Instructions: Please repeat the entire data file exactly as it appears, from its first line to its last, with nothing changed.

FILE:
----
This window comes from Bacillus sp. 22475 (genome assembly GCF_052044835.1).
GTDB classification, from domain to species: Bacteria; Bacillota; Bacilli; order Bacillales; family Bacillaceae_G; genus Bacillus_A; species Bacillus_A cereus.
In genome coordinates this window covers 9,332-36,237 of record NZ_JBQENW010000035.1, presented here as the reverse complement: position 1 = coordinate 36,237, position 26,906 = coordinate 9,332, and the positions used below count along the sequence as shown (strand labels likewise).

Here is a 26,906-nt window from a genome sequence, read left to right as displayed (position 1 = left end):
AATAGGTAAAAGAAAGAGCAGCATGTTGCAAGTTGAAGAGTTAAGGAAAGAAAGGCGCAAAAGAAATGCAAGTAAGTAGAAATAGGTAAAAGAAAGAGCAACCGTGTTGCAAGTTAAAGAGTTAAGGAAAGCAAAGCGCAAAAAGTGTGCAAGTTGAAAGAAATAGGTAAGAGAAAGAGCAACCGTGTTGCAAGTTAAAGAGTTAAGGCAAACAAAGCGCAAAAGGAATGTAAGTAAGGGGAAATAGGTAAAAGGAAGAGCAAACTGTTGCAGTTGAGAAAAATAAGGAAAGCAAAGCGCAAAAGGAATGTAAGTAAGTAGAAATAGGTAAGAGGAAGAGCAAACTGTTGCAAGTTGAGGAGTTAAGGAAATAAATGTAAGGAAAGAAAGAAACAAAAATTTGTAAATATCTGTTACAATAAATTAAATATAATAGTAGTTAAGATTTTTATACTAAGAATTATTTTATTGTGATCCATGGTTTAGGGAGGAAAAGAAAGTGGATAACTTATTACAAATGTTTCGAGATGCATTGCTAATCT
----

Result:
This window comes from Bacillus sp. 22475 (genome assembly GCF_052044835.1).
GTDB classification, from domain to species: Bacteria; Bacillota; Bacilli; order Bacillales; family Bacillaceae_G; genus Bacillus_A; species Bacillus_A cereus.
In genome coordinates this window covers 9,332-36,237 of record NZ_JBQENW010000035.1, presented here as the reverse complement: position 1 = coordinate 36,237, position 26,906 = coordinate 9,332, and the positions used below count along the sequence as shown (strand labels likewise).

Here is a 26,906-nt window from a genome sequence, read left to right as displayed (position 1 = left end):
AATAGGTAAAAGAAAGAGCAGCATGTTGCAAGTTGAAGAGTTAAGGAAAGAAAGGCGCAAAAGAAATGCAAGTAAGTAGAAATAGGTAAAAGAAAGAGCAACCGTGTTGCAAGTTAAAGAGTTAAGGAAAGCAAAGCGCAAAAAGTGTGCAAGTTGAAAGAAATAGGTAAGAGAAAGAGCAACCGTGTTGCAAGTTAAAGAGTTAAGGCAAACAAAGCGCAAAAGGAATGTAAGTAAGGGGAAATAGGTAAAAGGAAGAGCAAACTGTTGCAGTTGAGAAAAATAAGGAAAGCAAAGCGCAAAAGGAATGTAAGTAAGTAGAAATAGGTAAGAGGAAGAGCAAACTGTTGCAAGTTGAGGAGTTAAGGAAATAAATGTAAGGAAAGAAAGAAACAAAAATTTGTAAATATCTGTTACAATAAATTAAATATAATAGTAGTTAAGATTTTTATACTAAGAATTATTTTATTGTGATCCATGGTTTAGGGAGGAAAAGAAAGTGGATAACTTATTACAAATGTTTCGAGATGCATTGCTAATCT